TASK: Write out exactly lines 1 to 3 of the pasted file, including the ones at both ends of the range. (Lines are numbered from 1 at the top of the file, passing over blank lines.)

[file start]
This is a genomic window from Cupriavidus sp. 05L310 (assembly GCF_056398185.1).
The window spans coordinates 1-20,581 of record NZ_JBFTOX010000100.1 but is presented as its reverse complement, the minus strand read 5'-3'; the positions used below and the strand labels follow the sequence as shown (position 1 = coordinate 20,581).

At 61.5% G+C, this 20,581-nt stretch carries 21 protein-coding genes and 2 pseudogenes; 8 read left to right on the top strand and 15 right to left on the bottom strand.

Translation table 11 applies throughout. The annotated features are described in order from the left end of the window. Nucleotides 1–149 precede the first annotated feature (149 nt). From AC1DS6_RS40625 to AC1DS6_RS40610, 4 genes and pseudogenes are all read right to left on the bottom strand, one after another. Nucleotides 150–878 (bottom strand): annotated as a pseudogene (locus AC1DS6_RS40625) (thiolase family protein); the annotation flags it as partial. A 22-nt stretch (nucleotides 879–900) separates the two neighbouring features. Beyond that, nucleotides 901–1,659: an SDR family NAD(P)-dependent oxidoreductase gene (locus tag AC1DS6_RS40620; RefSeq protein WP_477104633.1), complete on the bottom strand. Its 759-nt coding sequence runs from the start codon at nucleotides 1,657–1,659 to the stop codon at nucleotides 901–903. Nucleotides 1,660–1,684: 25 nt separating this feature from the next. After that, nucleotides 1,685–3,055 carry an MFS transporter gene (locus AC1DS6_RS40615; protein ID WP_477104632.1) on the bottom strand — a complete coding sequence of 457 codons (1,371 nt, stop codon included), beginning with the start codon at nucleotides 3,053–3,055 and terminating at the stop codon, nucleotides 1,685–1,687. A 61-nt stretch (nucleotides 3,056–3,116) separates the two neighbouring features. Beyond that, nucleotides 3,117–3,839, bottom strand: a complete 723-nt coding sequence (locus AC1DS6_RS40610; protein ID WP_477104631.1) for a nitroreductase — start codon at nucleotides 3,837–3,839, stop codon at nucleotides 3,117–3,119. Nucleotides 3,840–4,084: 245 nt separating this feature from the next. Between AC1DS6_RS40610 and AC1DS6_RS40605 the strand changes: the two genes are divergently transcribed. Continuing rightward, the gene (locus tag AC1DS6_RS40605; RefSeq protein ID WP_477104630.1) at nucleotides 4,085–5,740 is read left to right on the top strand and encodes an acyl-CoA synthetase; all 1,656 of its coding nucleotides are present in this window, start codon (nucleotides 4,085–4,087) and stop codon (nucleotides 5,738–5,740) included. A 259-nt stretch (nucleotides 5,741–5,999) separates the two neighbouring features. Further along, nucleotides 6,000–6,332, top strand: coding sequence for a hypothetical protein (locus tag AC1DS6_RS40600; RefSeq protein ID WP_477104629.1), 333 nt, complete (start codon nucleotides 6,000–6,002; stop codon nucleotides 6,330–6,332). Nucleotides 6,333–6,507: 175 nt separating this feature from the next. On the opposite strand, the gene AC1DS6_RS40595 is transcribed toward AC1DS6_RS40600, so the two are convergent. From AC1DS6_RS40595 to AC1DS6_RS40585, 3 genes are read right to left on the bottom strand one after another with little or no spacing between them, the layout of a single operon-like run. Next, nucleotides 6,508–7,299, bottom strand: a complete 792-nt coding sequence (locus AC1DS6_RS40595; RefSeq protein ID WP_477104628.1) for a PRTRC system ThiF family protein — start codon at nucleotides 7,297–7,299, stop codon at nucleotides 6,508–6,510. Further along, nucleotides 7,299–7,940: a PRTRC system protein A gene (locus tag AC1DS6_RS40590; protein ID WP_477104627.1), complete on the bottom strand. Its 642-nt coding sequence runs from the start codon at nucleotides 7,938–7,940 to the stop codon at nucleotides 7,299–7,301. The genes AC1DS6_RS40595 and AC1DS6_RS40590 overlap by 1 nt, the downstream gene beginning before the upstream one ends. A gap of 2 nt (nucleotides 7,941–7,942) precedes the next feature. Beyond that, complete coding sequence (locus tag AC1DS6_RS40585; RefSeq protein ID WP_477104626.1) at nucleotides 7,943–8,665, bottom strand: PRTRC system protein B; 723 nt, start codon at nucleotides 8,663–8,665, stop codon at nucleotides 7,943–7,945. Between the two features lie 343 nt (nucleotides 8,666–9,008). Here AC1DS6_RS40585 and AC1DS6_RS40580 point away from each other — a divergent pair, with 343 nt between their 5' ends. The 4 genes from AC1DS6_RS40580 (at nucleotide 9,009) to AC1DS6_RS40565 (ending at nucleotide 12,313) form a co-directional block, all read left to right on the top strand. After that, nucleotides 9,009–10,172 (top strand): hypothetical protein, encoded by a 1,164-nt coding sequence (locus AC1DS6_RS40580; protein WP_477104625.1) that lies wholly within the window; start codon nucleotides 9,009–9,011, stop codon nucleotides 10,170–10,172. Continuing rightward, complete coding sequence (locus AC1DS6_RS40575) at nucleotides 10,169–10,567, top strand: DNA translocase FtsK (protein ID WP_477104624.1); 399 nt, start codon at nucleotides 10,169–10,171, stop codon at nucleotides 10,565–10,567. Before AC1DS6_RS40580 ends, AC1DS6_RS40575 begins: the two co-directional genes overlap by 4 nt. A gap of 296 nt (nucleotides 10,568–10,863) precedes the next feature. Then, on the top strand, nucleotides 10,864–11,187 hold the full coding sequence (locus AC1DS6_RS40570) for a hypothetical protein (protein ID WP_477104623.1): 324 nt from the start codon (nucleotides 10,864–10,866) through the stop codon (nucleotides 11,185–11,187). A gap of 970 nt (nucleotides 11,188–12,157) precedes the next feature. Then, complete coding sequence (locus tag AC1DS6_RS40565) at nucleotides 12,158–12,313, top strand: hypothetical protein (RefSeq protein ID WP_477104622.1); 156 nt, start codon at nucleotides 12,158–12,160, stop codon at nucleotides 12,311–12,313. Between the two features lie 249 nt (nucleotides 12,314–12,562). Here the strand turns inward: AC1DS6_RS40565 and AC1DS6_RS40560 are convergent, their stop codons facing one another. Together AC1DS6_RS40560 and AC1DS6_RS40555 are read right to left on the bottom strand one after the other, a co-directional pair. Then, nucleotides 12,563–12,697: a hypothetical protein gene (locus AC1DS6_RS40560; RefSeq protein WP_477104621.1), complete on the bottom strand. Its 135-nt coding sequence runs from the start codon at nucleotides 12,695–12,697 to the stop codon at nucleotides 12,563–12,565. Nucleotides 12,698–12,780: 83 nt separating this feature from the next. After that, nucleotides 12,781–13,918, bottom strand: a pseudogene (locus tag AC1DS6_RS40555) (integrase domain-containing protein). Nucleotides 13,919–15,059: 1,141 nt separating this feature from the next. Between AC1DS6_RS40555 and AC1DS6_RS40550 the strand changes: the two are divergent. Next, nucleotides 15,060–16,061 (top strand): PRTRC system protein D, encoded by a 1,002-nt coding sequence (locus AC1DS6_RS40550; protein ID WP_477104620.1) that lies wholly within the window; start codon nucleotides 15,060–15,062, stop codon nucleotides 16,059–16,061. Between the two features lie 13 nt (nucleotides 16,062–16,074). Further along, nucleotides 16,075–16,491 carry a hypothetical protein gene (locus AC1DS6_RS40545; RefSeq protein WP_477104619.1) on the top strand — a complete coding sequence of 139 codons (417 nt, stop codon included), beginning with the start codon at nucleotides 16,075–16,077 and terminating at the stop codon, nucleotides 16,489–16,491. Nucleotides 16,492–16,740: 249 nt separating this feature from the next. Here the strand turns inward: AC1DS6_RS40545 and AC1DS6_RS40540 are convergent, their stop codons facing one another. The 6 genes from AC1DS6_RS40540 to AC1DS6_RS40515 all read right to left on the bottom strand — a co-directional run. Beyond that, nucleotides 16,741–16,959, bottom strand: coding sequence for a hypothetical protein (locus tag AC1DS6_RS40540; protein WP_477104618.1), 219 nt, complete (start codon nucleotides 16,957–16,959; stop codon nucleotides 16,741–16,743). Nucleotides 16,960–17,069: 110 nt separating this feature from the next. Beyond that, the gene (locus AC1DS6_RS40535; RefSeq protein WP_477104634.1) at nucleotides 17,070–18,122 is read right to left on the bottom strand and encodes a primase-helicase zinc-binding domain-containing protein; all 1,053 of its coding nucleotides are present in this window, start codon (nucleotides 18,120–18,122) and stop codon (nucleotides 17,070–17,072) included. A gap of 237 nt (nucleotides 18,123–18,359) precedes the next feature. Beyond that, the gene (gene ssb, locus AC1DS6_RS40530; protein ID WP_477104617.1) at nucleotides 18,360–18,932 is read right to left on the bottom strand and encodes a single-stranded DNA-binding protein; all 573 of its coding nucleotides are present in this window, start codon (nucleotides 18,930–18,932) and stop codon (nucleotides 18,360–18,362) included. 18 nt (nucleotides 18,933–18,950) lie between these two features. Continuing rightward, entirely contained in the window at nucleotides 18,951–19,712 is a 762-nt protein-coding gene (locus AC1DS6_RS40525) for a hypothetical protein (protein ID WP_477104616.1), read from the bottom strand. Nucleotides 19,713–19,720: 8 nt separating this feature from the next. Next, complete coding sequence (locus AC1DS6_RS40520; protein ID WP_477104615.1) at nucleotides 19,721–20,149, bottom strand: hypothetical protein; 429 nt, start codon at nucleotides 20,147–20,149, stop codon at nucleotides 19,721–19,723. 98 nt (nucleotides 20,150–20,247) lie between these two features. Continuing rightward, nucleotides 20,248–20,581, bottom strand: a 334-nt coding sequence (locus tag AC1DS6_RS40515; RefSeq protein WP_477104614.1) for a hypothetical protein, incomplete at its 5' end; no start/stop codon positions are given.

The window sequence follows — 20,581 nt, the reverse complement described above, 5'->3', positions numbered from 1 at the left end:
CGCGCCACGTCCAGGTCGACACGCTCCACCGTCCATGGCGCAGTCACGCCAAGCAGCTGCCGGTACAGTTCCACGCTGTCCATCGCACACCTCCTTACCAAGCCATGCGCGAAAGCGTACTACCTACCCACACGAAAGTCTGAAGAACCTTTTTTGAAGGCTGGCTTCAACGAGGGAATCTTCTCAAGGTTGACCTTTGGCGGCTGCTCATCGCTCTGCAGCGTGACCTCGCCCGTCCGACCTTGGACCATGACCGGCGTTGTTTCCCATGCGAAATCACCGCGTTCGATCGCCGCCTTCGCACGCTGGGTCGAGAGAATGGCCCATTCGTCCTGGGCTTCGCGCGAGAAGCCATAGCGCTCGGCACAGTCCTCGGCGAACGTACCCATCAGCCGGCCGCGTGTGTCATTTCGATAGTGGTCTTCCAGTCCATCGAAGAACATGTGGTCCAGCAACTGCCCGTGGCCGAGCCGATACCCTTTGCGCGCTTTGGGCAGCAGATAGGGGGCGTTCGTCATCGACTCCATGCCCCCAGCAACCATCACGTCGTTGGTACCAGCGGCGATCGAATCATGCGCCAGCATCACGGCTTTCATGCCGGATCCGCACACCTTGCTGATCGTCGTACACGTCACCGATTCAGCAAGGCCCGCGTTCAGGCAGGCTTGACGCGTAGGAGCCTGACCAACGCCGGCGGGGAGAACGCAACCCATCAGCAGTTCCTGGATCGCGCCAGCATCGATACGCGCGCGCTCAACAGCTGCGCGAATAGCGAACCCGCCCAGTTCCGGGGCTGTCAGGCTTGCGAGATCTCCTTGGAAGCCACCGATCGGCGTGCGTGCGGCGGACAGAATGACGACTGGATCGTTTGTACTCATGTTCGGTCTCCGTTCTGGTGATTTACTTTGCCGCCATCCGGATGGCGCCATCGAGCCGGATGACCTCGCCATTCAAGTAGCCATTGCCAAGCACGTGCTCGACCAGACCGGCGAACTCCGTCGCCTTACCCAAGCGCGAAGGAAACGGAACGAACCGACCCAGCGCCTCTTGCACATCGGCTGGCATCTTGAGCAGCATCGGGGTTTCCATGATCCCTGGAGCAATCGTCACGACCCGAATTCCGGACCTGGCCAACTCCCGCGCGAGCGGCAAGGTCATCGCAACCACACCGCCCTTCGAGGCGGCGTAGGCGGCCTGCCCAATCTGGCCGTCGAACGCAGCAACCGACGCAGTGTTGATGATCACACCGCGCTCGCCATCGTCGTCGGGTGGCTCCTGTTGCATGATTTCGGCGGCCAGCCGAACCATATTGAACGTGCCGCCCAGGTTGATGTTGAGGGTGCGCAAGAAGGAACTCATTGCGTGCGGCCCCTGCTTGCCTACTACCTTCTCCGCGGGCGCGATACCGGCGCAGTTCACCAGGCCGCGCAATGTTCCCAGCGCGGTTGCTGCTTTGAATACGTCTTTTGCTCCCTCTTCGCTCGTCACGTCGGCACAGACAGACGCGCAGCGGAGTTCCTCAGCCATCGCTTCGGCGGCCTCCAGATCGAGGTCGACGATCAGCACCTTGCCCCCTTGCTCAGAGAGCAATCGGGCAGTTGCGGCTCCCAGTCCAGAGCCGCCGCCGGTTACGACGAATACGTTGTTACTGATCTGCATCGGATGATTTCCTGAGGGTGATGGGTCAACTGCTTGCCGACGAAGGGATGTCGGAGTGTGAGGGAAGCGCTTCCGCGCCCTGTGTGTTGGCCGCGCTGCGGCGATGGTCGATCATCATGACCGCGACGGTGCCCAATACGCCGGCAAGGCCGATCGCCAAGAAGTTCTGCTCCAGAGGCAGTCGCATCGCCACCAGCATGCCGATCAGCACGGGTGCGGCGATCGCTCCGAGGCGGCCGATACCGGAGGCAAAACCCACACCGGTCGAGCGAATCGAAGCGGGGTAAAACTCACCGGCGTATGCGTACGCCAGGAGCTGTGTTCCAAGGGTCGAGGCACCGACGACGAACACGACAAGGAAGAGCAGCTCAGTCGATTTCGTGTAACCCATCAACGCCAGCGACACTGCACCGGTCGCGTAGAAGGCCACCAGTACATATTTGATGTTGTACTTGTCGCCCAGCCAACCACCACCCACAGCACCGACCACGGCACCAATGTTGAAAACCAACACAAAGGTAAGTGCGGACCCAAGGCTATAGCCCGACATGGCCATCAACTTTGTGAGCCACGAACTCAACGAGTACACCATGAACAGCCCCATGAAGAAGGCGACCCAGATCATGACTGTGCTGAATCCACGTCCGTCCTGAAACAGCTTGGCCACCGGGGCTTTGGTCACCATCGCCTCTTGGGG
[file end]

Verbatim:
This is a genomic window from Cupriavidus sp. 05L310 (assembly GCF_056398185.1).
The window spans coordinates 1-20,581 of record NZ_JBFTOX010000100.1 but is presented as its reverse complement, the minus strand read 5'-3'; the positions used below and the strand labels follow the sequence as shown (position 1 = coordinate 20,581).

At 61.5% G+C, this 20,581-nt stretch carries 21 protein-coding genes and 2 pseudogenes; 8 read left to right on the top strand and 15 right to left on the bottom strand.